World's biggest fashion brands rally support for Myanmar workers
By Yadana Htun
YANGON, NNA – Six European apparel giants have stepped in to rally support and obtain financial aid for tens of thousands of Myanmar workers who lost their jobs in the economic fallout caused by the global coronavirus pandemic.
Swedish H&M (Hennes & Mauritz) Group, Spanish Inditex known for “Zara” brand, Britain’s Next, Belgian-German-Dutch C&A, Denmark's Bestseller and Germany's Tachibo, have called out stakeholders of Myanmar’s garment and footwear industry to make “a rapid and coordinated joint approach and action” to help workers in their joint statement released recently.
As orders plunged and supply chains were disrupted by lockdowns across the world, garment factories have laid off staff as they scaled down or suspended operations totally in recent months.
In the middle of this month, the fashion giants have signed an agreement with suppliers and trade unions to protect the garment industry and workers in Myanmar from the impact of the COVID-19 pandemic.
The agreement with the Industrial Workers Federation of Myanmar (IWFM) and the IndustriALL Global Union aims to keep the doors of the industry open to the world and its workers protected during and after the pandemic.
Among other things, the apparel brands expressed their commitment to secure financial aid for workers and ensure that their working environment comply with health and safety rules to protect workers from novel coronavirus transmission.
The clothing companies also expressed support for workers' rights in participation in union activities and tripartite dialogue to settle issues.
However, it remains to be seen how such promises would translate into concrete actions, said unionists. Workers and unions had called on stakeholders such as the government and factory owners to honor workers' rights when the coronavirus crisis worsened.
Over the past two months, thousands of workers from garment industry have lost their jobs overnight due to factory shutdowns and order cancellations. Most of them are female, and more are at risk of losing their livelihood as factories continue to reduce their workforce.
However, local and international unions have flagged such dismissals as an opportunity to dampen the efforts of the fledgling labor movement.
On March 28, Myan Mode, an apparel supplier to Zara, Mango and C&A, let go nearly half of its 1,274 workers. The factory cited cancellations of export orders as the reason.
However, it was noted that an overwhelmingly high number - or 520 of the 571 dismissed workers - are union members.
In protest, they carried out several weeks of demonstrations, arguing that their termination was unfair and not in line with the government regulations. They also claimed that the lay-offs were aimed at preventing their union from functioning.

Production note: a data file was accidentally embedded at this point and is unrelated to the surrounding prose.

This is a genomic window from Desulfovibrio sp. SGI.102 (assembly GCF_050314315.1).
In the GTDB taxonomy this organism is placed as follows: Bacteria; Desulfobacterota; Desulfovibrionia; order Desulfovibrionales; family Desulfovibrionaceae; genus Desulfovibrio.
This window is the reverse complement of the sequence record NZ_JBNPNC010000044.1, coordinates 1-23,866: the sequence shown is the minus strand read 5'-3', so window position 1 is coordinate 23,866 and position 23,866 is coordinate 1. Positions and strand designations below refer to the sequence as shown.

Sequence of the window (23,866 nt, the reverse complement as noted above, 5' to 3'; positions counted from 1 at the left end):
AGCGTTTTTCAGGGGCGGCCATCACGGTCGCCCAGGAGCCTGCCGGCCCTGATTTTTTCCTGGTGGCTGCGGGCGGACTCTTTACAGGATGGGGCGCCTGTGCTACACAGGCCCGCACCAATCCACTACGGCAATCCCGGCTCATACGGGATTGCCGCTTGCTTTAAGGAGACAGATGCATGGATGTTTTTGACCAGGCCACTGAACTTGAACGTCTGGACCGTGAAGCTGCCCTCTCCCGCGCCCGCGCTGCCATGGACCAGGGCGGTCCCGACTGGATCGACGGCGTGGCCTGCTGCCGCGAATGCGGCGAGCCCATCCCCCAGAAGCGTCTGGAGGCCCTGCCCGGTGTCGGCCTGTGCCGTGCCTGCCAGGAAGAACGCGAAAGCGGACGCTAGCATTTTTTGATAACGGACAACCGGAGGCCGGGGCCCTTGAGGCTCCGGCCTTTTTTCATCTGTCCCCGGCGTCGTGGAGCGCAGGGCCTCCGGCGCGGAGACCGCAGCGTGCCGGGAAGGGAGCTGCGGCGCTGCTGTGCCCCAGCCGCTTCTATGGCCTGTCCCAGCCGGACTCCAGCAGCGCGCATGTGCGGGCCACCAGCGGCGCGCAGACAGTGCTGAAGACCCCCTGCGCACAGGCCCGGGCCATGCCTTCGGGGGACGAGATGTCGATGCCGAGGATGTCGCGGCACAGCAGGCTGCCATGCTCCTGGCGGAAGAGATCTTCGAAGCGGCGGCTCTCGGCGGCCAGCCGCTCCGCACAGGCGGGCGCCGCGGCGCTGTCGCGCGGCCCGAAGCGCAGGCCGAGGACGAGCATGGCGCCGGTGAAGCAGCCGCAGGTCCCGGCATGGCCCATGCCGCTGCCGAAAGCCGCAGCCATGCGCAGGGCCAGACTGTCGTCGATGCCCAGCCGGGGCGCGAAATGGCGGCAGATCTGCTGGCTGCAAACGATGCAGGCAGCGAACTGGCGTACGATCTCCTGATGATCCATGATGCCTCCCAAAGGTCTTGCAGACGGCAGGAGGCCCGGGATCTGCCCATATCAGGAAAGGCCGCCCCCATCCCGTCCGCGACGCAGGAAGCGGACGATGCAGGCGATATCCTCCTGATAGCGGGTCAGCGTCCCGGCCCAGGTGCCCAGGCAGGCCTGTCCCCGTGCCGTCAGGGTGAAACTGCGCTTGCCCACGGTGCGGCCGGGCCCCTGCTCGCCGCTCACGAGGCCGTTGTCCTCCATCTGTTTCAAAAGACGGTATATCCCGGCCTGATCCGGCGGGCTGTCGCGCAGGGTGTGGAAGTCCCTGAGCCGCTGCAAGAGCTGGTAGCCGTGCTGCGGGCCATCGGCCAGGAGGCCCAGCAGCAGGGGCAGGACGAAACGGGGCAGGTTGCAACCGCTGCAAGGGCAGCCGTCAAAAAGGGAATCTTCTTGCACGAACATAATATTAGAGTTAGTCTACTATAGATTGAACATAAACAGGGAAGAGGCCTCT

While most of them gave up the fight after accepting a severance pay, 25 continued to push for justice for workers in an industry that is notorious for exploitative practices in decades in Asian countries including Myanmar.
Ye Yint, 30, the secretary of the Myan Mode Union, told NNA that in one protest, the remaining workers appealed to fashion brands to help them. About 50 workers, who joined them in the event, were sacked.
Said the exasperated union leader, “With the support of the brands, we were promised to get our jobs back. But the factory dismissed the 50 workers after they were absent from work while they were joining our protest. So how can we return to work without them?”
The union then contacted the apparel companies to make sure that all the 75 workers taking part in the justifiable protest are re-instated. It also sought their support to reform the union by allowing members to elect leaders in a democratic manner.
Welcoming the further support of the fashion companies, Ye Yint told NNA, “We trust the efforts of the global brands in settling the labor disputes though some of them have different effectiveness on the ground. Their involvement encourages us but we have to see if it actually works.”
Meanwhile, SMART Textile and Garments, a European Union funded project working to develop sustainable manufacturing in Myanmar's garment industry, had started giving emergency cash transfers to tens of thousands of workers whose livelihood was affected by the pandemic. It is doing this in stages. On Monday, it gave out another batch of aid to 5,017 garment workers.
According to European Chamber of Commerce Myanmar’ Garment Guide 2020, European countries accounted for 45 percent of Myanmar’s total garment exports valued at $4.6 billion in 2018.
As of August 2019, a total of 533 garment factories in Myanmar employ more than 400,000 workers and 42 percent of them employ between 1,000 and 2,000 workers each.